Image with text: Why to attend therapy dog reading programs.

Therapy dog reading programs and low vision

Why you should attend therapy dog reading programs, from a former participant and handler.

Dedicated to beagle butt, who attended over 50 therapy dog reading programs and helped dozens of children be comfortable around dogs.

This week, a news story went viral about a therapy dog reading program in Minnesota. One of the dogs in the program, named Sting, didn’t have anybody read to him at one of the events, so his owner posted a Facebook picture encouraging kids to come out and read, and now everybody wants to come out and read to a dog. These therapy dog reading programs are awesome, and I was able to not only be a participant for many years as a child, but I also was inspired to train my own therapy dog. Today I will be sharing why therapy dog reading programs are awesome and the benefits of attending them.

What is a therapy dog?

A therapy dog is a companion dog that is certified by an organization, such as Petsmart Pet Partners or Therapy Dogs International. Owners go through the training with their personal dogs, and once the training is complete, the owner/dog team is tested by certified trainers. If they pass, then they can go to pre-approved visits at places such as nursing homes, hospitals, women’s shelters, schools, respite care, libraries, and more- anywhere the love of the dog can brighten someone’s day. They are not service dogs, and people cannot randomly bring therapy dogs places without prior approval.

What are reading programs?

Therapy dog reading programs are free events where handlers donate their time and bring their dogs to libraries or another venue. Everyone sits on the floor and then kids can come in and read books, either from the library or from home, to read to the dog of their choice. It is encouraged that they read to more than one dog, maybe reading one short book or chapter to each one. While reading, kids are welcome to pet the dogs too.

What if the books aren’t accessible?

While library programs often provide books for the program, people are welcome to bring in books from home or other areas of the library, as long as the books are checked out first. Braille and large print books are certainly welcome at these programs, as are digital books read on an iPad or similar device. Read more about eReaders and low vision here, and read a post from the Perkins School For The Blind blog, Paths to Technology, on digital picture books here.

Alternatively, write your own stories

I found that a lot of the library books were blurry or difficult to read because of my low vision. I loved writing my own stories and illustrating them at home, so when I was five, I started to bring my original stories from home in a backpack to read to the dogs. As I got older, I switched to carrying short stories in a binder with colored text so I could read it easier. Little did I know, I lifted an accessibility barrier for myself and was able to really improve my writing.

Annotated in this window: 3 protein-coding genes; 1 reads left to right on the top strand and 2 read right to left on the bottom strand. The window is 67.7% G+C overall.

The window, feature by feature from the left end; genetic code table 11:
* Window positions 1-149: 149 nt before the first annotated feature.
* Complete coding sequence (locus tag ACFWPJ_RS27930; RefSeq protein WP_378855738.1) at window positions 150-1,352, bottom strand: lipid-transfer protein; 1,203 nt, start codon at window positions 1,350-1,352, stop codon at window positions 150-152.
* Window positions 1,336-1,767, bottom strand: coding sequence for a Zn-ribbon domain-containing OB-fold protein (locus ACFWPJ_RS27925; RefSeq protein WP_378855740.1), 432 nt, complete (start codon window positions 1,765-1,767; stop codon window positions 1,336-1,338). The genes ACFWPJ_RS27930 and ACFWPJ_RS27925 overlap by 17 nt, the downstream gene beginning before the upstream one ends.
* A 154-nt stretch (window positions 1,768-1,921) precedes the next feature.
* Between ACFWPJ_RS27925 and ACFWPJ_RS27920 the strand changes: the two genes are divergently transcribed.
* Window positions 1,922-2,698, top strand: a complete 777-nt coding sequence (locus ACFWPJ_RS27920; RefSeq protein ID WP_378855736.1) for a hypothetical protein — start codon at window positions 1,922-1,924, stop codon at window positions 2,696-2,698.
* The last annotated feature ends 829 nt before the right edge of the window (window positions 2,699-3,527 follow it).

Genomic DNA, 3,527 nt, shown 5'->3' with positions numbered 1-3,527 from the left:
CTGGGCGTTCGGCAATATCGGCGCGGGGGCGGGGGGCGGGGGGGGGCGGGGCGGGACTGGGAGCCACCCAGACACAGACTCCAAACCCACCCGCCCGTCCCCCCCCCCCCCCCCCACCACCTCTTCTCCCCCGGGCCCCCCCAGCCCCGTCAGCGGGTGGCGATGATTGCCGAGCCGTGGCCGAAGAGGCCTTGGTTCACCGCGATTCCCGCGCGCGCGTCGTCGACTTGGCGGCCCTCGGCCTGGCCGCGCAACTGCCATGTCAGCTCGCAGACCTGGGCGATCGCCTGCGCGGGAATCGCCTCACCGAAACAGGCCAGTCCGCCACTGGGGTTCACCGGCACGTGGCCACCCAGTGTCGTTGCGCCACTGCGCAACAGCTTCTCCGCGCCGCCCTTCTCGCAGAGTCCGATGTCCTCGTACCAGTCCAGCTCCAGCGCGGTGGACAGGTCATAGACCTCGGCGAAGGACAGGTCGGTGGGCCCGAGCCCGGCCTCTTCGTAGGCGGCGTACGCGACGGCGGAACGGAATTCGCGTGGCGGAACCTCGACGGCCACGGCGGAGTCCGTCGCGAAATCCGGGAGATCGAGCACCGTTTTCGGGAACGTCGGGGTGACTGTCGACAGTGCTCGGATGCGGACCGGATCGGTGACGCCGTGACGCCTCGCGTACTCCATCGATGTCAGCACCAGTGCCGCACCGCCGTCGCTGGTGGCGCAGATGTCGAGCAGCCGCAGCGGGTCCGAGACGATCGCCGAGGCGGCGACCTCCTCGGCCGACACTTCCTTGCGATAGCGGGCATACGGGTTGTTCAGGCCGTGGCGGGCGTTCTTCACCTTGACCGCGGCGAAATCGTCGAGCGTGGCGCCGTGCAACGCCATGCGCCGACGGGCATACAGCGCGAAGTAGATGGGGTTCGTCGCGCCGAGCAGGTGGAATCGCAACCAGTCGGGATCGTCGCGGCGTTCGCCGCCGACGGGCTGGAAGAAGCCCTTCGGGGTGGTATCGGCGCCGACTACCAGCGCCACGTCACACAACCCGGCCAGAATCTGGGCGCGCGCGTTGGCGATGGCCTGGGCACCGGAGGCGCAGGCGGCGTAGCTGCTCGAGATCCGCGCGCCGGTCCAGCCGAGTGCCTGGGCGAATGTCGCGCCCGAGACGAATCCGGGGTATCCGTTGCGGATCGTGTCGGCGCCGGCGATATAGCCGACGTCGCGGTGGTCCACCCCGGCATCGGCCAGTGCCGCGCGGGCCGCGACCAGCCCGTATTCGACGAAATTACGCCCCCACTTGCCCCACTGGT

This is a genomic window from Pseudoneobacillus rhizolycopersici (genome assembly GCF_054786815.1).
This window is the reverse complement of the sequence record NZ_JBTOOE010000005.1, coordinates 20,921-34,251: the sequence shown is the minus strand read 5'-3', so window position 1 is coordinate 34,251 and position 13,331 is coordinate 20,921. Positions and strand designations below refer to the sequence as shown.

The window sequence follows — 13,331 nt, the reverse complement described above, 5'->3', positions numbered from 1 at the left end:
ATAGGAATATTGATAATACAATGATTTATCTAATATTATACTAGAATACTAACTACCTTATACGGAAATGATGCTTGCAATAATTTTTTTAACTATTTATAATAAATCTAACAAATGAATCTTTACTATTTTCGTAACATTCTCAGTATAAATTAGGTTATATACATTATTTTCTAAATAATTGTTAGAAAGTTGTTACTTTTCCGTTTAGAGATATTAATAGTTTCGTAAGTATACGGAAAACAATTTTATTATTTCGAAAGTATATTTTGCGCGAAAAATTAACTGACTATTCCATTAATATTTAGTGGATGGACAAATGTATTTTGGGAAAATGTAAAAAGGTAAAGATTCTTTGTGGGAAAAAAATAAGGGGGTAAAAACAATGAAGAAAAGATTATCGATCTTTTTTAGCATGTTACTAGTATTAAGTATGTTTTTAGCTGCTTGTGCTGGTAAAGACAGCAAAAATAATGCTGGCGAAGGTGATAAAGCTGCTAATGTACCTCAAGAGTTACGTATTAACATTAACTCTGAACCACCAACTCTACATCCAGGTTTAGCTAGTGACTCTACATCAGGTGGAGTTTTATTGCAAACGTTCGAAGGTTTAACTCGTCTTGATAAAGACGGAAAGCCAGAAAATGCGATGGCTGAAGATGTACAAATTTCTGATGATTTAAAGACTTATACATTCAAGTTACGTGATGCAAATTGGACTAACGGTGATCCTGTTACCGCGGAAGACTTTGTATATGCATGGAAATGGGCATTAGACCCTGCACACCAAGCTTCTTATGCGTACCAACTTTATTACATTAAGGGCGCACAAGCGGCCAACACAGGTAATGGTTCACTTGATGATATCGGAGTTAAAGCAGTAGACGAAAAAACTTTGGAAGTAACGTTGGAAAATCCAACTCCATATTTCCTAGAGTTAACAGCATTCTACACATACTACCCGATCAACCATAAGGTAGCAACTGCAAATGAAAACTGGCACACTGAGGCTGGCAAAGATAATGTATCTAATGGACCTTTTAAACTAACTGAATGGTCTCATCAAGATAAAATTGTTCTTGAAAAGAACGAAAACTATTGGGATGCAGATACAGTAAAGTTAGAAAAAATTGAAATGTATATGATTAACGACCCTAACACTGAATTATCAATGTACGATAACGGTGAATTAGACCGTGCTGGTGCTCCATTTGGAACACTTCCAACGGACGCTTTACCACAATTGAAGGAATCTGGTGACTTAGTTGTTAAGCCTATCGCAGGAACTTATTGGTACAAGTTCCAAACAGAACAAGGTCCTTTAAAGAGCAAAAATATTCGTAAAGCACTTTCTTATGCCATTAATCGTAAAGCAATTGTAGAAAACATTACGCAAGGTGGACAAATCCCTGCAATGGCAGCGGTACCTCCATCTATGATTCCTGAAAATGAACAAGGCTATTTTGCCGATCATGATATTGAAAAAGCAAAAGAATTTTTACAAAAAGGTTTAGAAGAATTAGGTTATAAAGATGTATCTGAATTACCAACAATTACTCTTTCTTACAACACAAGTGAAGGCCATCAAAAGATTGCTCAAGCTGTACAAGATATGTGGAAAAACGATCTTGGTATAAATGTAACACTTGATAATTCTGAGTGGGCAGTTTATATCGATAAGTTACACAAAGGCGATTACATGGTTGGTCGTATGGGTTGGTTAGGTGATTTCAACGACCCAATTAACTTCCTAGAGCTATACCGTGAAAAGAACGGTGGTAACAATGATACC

Dogs don’t care about word pronunciation

It’s easy to get anxious when reading out loud over whether a sentence flows or if all words are pronounced correctly. Dogs don’t care about word pronunciation, so kids feel more comfortable reading, often ignoring that the handler is there. Kids also may be more likely to pick difficult books if they know they won’t be judged for their reading skills.

It’s relaxing

Studies show that petting dogs can help with decreasing anxiety, lowering blood pressure, and increasing serotonin levels in the brain. Whenever I worked with someone who was anxious about reading, I would encourage them to pet my dog for a few minutes so that they could calm down and feel more at ease. It helped a lot, and I often had kids who would go find another book so they could keep reading.

A great way to learn about dogs

Therapy dog reading programs are often a way to educate kids on dog breeds and how to interact with dogs. Since therapy dogs are trained and certified to be calm around people, they can serve as a great introduction to kids about how to interact with dogs and practice skills like letting a dog sniff hands before petting, gentle petting, and avoiding pulling on tails or ears. Read more about how people with low vision can interact with dogs here.

Attending the programs as a handler

When I was nine years old, my dog and I were certified by Therapy Dogs International and I joined a youth therapy dog group. While in the group, my mom and I helped to start a therapy dog reading program for the youth group, since I knew the benefits of the program from years of attending the adult group. We began our program at a library and then did story time events at our local bookstore and afterschool programs. Being a handler at these events helped me learn to interact with kids, talk about dogs, and I also got to listen to lots of great children’s books- my favorite was the Fancy Nancy book where she gets a dog.

Find a program near you

There are several ways to find a therapy dog reading program near you. I recommend checking your local library’s calendar of events, running a web search about therapy programs in your area, or talking to your school. If there is no therapy dog program near you, suggest that your library start one.

Common names for programs

Some common names for programs include:

Have fun!

Therapy dog reading programs are so much fun, and I glad I had the opportunity to not only attend them, but also help start one of my own in my youth therapy dog group. I highly recommend going to the program at least once- it’s a “doggone” great time!

By Veroniiiica